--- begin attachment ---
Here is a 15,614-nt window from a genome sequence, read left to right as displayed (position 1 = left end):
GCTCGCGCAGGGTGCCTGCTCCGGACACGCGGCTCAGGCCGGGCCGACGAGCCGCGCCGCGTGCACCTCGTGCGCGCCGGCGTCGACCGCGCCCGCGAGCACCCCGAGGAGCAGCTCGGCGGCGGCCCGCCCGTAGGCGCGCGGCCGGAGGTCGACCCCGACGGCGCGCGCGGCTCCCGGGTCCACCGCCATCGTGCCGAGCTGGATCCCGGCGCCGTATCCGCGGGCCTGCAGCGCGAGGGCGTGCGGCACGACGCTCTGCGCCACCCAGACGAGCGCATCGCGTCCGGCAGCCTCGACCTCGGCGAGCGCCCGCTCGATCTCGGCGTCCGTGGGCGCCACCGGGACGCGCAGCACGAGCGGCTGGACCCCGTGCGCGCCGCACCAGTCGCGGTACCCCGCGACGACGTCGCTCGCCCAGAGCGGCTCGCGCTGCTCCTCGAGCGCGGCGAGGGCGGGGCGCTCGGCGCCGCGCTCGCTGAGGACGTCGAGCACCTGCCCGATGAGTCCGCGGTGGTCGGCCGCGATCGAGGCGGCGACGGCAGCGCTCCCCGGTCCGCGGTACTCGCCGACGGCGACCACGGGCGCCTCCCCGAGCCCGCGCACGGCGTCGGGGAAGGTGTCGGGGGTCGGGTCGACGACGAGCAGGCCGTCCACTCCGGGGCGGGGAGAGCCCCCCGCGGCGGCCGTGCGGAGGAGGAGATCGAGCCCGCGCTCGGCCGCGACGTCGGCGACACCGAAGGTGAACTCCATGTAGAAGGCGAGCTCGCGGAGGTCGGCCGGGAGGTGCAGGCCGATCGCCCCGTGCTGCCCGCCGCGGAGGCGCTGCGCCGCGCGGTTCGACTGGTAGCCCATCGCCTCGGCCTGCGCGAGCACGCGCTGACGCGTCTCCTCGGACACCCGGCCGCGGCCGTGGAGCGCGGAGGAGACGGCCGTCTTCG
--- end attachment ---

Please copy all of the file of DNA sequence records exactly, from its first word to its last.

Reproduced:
Here is a 15,614-nt window from a genome sequence, read left to right as displayed (position 1 = left end):
GCTCGCGCAGGGTGCCTGCTCCGGACACGCGGCTCAGGCCGGGCCGACGAGCCGCGCCGCGTGCACCTCGTGCGCGCCGGCGTCGACCGCGCCCGCGAGCACCCCGAGGAGCAGCTCGGCGGCGGCCCGCCCGTAGGCGCGCGGCCGGAGGTCGACCCCGACGGCGCGCGCGGCTCCCGGGTCCACCGCCATCGTGCCGAGCTGGATCCCGGCGCCGTATCCGCGGGCCTGCAGCGCGAGGGCGTGCGGCACGACGCTCTGCGCCACCCAGACGAGCGCATCGCGTCCGGCAGCCTCGACCTCGGCGAGCGCCCGCTCGATCTCGGCGTCCGTGGGCGCCACCGGGACGCGCAGCACGAGCGGCTGGACCCCGTGCGCGCCGCACCAGTCGCGGTACCCCGCGACGACGTCGCTCGCCCAGAGCGGCTCGCGCTGCTCCTCGAGCGCGGCGAGGGCGGGGCGCTCGGCGCCGCGCTCGCTGAGGACGTCGAGCACCTGCCCGATGAGTCCGCGGTGGTCGGCCGCGATCGAGGCGGCGACGGCAGCGCTCCCCGGTCCGCGGTACTCGCCGACGGCGACCACGGGCGCCTCCCCGAGCCCGCGCACGGCGTCGGGGAAGGTGTCGGGGGTCGGGTCGACGACGAGCAGGCCGTCCACTCCGGGGCGGGGAGAGCCCCCCGCGGCGGCCGTGCGGAGGAGGAGATCGAGCCCGCGCTCGGCCGCGACGTCGGCGACACCGAAGGTGAACTCCATGTAGAAGGCGAGCTCGCGGAGGTCGGCCGGGAGGTGCAGGCCGATCGCCCCGTGCTGCCCGCCGCGGAGGCGCTGCGCCGCGCGGTTCGACTGGTAGCCCATCGCCTCGGCCTGCGCGAGCACGCGCTGACGCGTCTCCTCGGACACCCGGCCGCGGCCGTGGAGCGCGGAGGAGACGGCCGTCTTCG